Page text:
Special Session SS17
26 June 2017
Science with the BRITE-Constellation nano-satellite photometry mission
Aims and scope
BRITE-Constellation is a group of five nano-satellites - launched in 2013 and 2014 - that obtain long, uninterrupted time-series of high-precision photometry of the brightest (V < 5 mag) stars in the sky, in two passbands. This is one of the first scientific space missions accomplished with nano-satellites, cubes of 20 cm on each side. The scientific goals of the mission focus on intrinsically luminous stars, especially those that are located on the upper main sequence, i.e., hot, massive O- and B-type stars. These objects show diverse forms of variability, caused by pulsations, mass loss, rotation, stellar winds and interactions in binary and multiple systems.
The main goal of our Special Session is to present the potential and the achievements of BRITE to a broad community in order to raise its interest in the mission. To this effect, we will discuss the newest observational results obtained with BRITE-Constellation in the general context of exploiting nano-satellites for science. The aims and scope of the session can be
summarized as follows:
- Explore the interaction of pulsations in massive stars with their mass loss (especially in O-type and Be stars), the presence of magnetic fields and proximity effects in binaries, with the goal of improving our knowledge of their structure and evolution.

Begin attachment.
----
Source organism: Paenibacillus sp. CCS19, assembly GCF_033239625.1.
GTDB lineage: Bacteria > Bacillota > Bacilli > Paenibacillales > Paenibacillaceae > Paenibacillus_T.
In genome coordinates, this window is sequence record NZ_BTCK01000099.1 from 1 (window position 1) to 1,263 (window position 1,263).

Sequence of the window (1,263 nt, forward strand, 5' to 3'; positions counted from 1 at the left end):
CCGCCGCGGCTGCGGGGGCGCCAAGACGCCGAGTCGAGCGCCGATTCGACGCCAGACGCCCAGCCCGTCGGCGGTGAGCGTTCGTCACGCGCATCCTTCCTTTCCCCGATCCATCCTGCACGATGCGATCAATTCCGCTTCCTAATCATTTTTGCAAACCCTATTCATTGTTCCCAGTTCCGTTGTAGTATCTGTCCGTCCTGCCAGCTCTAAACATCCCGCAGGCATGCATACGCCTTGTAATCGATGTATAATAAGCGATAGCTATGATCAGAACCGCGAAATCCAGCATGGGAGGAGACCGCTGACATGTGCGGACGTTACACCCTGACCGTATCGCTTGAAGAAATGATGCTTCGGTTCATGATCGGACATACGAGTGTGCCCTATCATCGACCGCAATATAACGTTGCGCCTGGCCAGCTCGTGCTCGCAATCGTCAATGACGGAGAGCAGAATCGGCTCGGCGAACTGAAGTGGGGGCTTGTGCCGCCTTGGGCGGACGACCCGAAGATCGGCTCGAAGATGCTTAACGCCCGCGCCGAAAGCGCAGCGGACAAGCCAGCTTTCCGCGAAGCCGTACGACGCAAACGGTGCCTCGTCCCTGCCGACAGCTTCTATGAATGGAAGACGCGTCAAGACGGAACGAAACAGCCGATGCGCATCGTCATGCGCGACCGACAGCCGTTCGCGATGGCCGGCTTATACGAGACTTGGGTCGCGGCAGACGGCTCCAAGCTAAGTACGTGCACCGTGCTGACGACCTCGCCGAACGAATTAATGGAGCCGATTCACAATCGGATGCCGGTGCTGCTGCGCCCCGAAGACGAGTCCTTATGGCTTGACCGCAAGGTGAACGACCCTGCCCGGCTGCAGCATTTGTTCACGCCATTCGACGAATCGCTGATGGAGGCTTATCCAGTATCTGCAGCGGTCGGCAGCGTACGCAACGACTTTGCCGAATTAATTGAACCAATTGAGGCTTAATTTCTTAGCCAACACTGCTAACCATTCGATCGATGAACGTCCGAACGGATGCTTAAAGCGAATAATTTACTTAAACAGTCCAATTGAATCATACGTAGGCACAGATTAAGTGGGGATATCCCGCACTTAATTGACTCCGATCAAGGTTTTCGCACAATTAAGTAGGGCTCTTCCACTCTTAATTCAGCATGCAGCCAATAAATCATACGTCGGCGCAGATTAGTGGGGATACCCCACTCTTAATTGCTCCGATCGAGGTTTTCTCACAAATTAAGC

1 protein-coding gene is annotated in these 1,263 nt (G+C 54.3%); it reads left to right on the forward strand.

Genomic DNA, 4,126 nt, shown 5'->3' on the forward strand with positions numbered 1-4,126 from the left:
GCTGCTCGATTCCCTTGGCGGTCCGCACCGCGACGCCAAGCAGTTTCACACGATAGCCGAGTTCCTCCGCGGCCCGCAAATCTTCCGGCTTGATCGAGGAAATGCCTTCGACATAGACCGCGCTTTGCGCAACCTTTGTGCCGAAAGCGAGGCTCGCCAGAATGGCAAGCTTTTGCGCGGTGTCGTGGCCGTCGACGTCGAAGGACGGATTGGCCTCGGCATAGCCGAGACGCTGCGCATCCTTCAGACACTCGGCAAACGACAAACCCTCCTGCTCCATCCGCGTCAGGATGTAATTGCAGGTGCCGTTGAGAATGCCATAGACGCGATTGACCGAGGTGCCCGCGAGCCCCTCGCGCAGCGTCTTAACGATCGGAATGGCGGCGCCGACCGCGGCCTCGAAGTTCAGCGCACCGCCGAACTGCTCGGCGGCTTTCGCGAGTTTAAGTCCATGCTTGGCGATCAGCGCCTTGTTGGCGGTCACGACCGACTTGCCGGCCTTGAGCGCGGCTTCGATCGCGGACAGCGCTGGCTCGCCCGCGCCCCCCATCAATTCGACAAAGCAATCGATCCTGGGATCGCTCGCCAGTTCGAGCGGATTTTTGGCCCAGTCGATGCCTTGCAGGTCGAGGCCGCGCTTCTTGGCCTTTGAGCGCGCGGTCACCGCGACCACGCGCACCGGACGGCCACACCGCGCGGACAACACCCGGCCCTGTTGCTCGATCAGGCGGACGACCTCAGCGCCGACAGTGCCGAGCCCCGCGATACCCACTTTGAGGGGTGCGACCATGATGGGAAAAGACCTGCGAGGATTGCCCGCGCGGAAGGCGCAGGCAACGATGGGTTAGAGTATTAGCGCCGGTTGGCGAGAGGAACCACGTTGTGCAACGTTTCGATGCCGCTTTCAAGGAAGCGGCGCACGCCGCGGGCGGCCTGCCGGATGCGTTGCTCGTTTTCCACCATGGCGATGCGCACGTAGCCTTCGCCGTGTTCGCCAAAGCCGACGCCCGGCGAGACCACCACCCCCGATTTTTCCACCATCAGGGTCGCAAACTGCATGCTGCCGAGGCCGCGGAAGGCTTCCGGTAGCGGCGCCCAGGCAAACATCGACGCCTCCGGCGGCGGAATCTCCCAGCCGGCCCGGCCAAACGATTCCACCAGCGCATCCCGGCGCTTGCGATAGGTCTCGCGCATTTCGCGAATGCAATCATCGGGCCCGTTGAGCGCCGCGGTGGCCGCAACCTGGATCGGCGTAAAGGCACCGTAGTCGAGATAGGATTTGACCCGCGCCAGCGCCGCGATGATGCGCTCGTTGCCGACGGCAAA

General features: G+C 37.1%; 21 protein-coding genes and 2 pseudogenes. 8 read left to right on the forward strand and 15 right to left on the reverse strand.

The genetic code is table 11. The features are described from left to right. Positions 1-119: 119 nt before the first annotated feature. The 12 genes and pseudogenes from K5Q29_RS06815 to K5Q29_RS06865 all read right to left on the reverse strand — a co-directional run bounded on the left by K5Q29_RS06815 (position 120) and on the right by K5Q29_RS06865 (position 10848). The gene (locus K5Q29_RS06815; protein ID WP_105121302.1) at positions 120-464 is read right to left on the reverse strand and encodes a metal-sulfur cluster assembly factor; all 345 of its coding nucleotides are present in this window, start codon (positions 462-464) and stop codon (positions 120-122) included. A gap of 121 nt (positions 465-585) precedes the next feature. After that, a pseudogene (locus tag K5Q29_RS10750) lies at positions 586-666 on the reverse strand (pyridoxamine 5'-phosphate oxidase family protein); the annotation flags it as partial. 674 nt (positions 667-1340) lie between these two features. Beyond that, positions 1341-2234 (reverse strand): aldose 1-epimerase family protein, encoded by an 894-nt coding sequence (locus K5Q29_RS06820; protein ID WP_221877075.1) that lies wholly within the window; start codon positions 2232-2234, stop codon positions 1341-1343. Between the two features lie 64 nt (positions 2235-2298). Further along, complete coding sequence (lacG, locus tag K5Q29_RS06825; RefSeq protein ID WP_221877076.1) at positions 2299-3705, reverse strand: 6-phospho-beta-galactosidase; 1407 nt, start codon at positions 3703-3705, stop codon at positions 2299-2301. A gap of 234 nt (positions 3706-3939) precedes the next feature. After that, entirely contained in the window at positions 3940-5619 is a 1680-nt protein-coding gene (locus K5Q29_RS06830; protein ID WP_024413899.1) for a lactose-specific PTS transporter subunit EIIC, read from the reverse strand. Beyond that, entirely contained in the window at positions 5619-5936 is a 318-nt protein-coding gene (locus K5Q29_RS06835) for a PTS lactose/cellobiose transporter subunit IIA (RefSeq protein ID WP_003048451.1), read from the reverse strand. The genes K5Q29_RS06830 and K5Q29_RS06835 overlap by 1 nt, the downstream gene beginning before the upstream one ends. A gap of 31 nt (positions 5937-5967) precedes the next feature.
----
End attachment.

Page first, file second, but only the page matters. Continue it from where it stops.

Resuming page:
- Promote synergies between space-based observations and ground-based observations and complementary approaches to scientific problem solving using data from different satellite missions, including BRITE.
Detailed programme will be announced later.
- Werner W. Weiss (Institute for Astronomy, University of Vienna, Austria)
- Rainer Kuschnig (Graz University of Technology, Austria)
- Dietrich Baade (European Organisation for Astronomical Research in the Southern Hemisphere (ESO), Germany)
- Andrzej Pigulski (University of Wroclaw, Poland)
- Gregg A. Wade (Department of Physics, Royal Military College of Canada, Canada)
- Konstanze Zwintz (Institute for Astro- and Particle Physics, University of Innsbruck, Austria)
pigulski @ astro.uni.wroc.pl
Updated on Wed Nov 30 22:18:22 CET 2016